I am an engineer and scientist researching materials for more efficient water and energy production. I have expertise in water treatment, membrane desalination, ion exchange, and electrochemistry, and am determined to accelerate development of these technologies by combining smart experimental design with cutting-edge computational tools.
PhD in Environmental Sciences and Engineering, 2019
University of North Carolina at Chapel Hill
Master of Science in Environmental Engineering, 2010
University of North Carolina at Chapel Hill
B.S. in Civil and Environmental Engineering, 2007
University of Texas at Austin
B.A. in Plan II, 2007
University of Texas at Austin
Electrodialysis, reverse electrodialysis, and related electrochemical processes are increasingly important technologies for water purification and renewable energy generation and storage. The electrical efficiency of these processes is directly related to the permselectivity of the ion exchange membranes (IEMs) – defined as the extent to which the membrane permits the passage of counter-ions (ions of opposite charge to the membrane, e.g., cations for a cation exchange membrane) while blocking passage of co-ions. Permselectivity is not a material constant, but rather depends on the concentration and composition of the electrolyte solutions in contact with the IEM. Thus, even though permselectivity is routinely measured at standardized conditions (usually 0.5 M/0.1 M NaCl or KCl), the practical utility of such data is limited because we lack an accurate, quantitative way of using it to predict permselectivity under relevant process conditions. Moreover, the concentration dependence of IEM permselectivity has historically been studied primarily by evaluating the performance of (reverse) electrodialysis stacks rather than individual membranes, which has made it difficult to relate the concentration dependence of permselectivity to specific membrane characteristics. In this study, we measured the permselectivity of four commercial IEMs in six different concentration gradients employing 4 M and 0.5 M NaCl as the high salt concentration. We then constructed a predictive model of membrane permselectivity based on the extended Nernst-Planck equation and investigated how accounting for convection and electrostatic effects (via Manning’s counter-ion condensation theory) affected model accuracy. We demonstrate that accurate, quantitative predictions of IEM permselectivity as a function of external salt concentrations are possible and require knowledge of only four easily measured membrane properties: water uptake, water permeability, charge, and thickness.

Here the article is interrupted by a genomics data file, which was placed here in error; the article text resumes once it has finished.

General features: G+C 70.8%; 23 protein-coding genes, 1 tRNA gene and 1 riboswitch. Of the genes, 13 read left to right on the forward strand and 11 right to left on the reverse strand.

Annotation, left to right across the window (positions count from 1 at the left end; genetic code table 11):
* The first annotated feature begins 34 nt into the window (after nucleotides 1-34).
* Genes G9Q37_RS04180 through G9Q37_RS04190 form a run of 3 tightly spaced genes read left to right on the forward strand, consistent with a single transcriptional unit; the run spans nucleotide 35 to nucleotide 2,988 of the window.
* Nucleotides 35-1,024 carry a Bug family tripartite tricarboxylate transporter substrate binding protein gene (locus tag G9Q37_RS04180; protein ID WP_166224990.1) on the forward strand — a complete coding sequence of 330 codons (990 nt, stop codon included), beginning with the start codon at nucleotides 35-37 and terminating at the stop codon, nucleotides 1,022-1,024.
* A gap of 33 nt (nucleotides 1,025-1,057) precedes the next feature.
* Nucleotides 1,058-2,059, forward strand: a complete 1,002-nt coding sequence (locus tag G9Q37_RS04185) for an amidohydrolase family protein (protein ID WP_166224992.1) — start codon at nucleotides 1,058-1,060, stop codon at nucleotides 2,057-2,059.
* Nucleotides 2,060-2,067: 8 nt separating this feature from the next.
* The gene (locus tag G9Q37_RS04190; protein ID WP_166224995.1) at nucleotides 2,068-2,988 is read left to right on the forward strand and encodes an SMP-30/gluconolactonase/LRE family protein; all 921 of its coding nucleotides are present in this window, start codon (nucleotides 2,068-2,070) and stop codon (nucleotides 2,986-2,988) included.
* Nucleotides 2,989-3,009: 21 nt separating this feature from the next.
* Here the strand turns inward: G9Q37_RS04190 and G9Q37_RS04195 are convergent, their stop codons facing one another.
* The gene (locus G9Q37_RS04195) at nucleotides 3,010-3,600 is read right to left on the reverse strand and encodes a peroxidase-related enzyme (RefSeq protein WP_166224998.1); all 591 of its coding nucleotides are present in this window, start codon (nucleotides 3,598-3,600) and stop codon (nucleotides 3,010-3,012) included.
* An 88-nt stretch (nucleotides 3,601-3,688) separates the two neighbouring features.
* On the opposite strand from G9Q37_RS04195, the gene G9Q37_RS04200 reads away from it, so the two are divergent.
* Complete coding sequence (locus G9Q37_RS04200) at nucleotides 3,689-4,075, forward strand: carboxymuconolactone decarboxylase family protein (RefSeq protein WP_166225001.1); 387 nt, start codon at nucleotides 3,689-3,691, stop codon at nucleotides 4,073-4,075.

Reverse osmosis (RO), nanofiltration (NF), and ion exchange (IX) membranes are becoming increasingly important in water treatment, waste recovery, industrial product purification, renewable energy generation, and energy storage. While all three types of membranes are charged, dense polymers, each has historically been characterized using different methods relevant to their respective applications. This bifurcated characterization approach has obscured similarities among dense membranes that could potentially be exploited to advance membrane development. For example, we recently showed that the water and salt transport properties of commercial IX membranes, which are not frequently reported, are generally on the same order of magnitude as those of other desalination polymers. These findings beg the question whether IX membrane polymers might offer any advantages over RO/NF membranes for pressure-driven desalination, and invite further comparisons among the two different classes of membrane polymers (e.g., IX and RO/NF membranes). In this study, we used the solution-diffusion model as a common framework to compare the permeability, partition and diffusion coefficients, water permeance, and salt rejection of twenty commercial IX membranes with those of the active layers of commercial RO/NF membranes and other membrane polymers. Our analysis shows that the characteristics of all membranes fall within similar ranges, despite differences in intended use (e.g. pressure-driven vs. electric field-driven separations). Thus, the low water permeance of IX membranes compared to RO/NF membranes can be explained primarily by differences in thickness rather than permeability. We also show that IX membranes have excellent water/salt partitioning selectivity, while RO/NF active layers have superior diffusion selectivity, and discuss the implications of this comparison for ongoing membrane research.